Elephants Have Wings is a stunning picture book written by Susanne Gervay and illustrated by Anna Pignataro representing the search for peace.

ELEPHANTS-HAVE-WINGS-COVER-jPG-1170x520It’s the story of two children who embark on an extraordinary journey on the wings of a mystical white elephant, as they search for the humanity in all of us.

This story is inspired by the parable of the blind man and the elephant found in Hinduism, Jainism, Buddhism, Sufism and modern philosophy.

pic-elephant-800-x-3801Each page in this book is an exquisite work of art – a true harmony of text and illustration.

The parts of the elephant are the parts of the truth and the tree of life is beautifully depicted in Anna’s detailed illustrations..

I love the colour and vibrance of this book, the movement and the melding of all elements.

“The air dances with elephant wings, flying with tails whirling, legs outstretched, ivory shining.

Ears swaying in a towering wall as we soar
over snowy mountain peaks.

There are so many layers in this book that I can see it having appeal to readers of any age.

Elephants are revered in religion and respected for their prowess in war. Ever since the stone age, there have been images of elephants in art and mythology surrounding them. For many cultures they symbolise courage, hope, endurance, wisdom.

Elephants-children-with-elephant-partsElephants Have Wings crosses all borders, and has relevance anywhere in the world today.

Screen Shot 2015-02-27 at 5.22.25 pmIt’s no wonder this book has been endorsed by the Blake Prize for art and poetry.

The Blake Prize is named after the legendary British artist and poet William Blake (1757-1827). Established by Jesuit priest, Michael Scott and a Jewish artist, Richard Morley to create significant works of spiritual art in 1951 in the search for understanding and peace. The Blake Poetry Prize was added in 2008.

Full of motifs, symbols, pictures and texts that represent diversity and our universe, Elephants Have Wings provides so much to think and talk about in the classroom.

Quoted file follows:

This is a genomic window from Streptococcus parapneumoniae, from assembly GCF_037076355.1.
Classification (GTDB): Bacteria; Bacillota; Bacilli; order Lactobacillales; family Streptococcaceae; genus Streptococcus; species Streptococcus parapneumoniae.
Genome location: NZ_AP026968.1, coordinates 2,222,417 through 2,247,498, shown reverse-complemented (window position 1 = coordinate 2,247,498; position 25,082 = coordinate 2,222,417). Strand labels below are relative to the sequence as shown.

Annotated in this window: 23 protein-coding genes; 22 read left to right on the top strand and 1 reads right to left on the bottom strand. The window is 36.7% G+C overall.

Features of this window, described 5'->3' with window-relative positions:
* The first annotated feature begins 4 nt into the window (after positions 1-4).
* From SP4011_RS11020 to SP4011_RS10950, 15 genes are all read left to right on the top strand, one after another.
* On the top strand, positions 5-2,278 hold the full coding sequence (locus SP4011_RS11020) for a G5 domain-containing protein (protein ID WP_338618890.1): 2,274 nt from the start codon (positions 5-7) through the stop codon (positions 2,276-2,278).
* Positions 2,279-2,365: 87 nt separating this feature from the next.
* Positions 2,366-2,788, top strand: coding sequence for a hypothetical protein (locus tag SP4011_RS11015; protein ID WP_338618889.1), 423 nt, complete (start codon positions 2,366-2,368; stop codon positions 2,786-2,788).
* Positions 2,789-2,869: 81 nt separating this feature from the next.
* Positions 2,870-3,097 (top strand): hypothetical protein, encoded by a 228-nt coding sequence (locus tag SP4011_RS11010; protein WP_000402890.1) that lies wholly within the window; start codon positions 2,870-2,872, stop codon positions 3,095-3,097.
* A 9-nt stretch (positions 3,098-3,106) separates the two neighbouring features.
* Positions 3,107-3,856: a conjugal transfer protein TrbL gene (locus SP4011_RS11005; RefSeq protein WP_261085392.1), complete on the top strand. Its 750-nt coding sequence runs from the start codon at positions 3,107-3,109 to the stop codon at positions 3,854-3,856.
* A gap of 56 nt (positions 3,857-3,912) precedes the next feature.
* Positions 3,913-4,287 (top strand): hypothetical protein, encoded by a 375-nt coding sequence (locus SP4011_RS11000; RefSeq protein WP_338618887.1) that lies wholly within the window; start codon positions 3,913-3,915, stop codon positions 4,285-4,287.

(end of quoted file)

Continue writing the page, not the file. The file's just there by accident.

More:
Elephants Have Wings is published by Ford Street Publishing. Find out more about this ‘peace book for our time’ at author Susanne Gervay’s website.

Comprehensive teacher’s notes are available here.

 

Monthly Manuscript Makeover – Tips to Help You With Your Work in Progress

Author, Taryn Bashford has asked for some tips on her current work-in-progress.

Taryn, I hope you find my suggestions helpful. If you have some suggestions of your own for Taryn, feel free to leave them in the comments section of this post.

Taryn is a YA writer,  and winner of a couple of writing awards ie Varuna House and Scribe Publishing. Thanks to CYA Brisbane where she had the chance to meet an agent, she is represented by Alex Adsett Literary Agency. This is her second completed YA novel, the first is out on submission.

The following excerpt is from Taryn’s manuscript, The Purple Wars

The concept

For 17 year old tennis superstar Harper, winning Wimbledon is a challenge and prying open the dark secrets that belong to her doubles partner Colt, is confronting. But hiding her love for her twin sister’s boyfriend is an epic test that starts a war. In trying to put their lives back together again, Harper needs to win the war between what people want and what people need.

Taryn’s question

It’s the first page of the novel – yes the one we all agonise over… so wondering if I’m pulling the reader in, setting up the character and plot in an interesting way…

The excerpt

The dining room is where the ghosts and monsters play. That’s what Jacob from next door said back then, when we were six years old, our necks curling around the half open door, our eyes blurting fright. Even now it’s my least favourite room in our house. It’s where adults belong, where serious topics are discussed, where it smells of calla lilies instead of brownies and popcorn, and it’s the only room in the house where I can’t see the Purple Woods.

So when Dad and Coach Kominsky invite me to take a seat at the solid jarrah table, the cream cushioned chairs imprinted with the bums of ghosts, I wrap my arms around myself and respond with a brisk, ‘I’m good.’

Dad’s grey eyes can’t seem to find anywhere comfortable to rest. He tries my face, but that’s like staring into the sun. He slides a zapped glance toward Coach Kominsky instead. Coach K has been the sun for these past few years, our lives revolving around his every word and action, so that’s no good either. Dad’s gaze weaves out the window into the afternoon sky, glazed behind his frameless spectacles. He’s doing a good job of keeping his feelings locked up; when I first joined them in the dining room there was a hurricane happening behind his eyes, the devastation rippling off him like heat waves in a desert.

My feedback

The dining room is where the ghosts and monsters play.
Great opening line, but is there a way to relate this to your character’s experience so you can bring her into being the main focus straight away?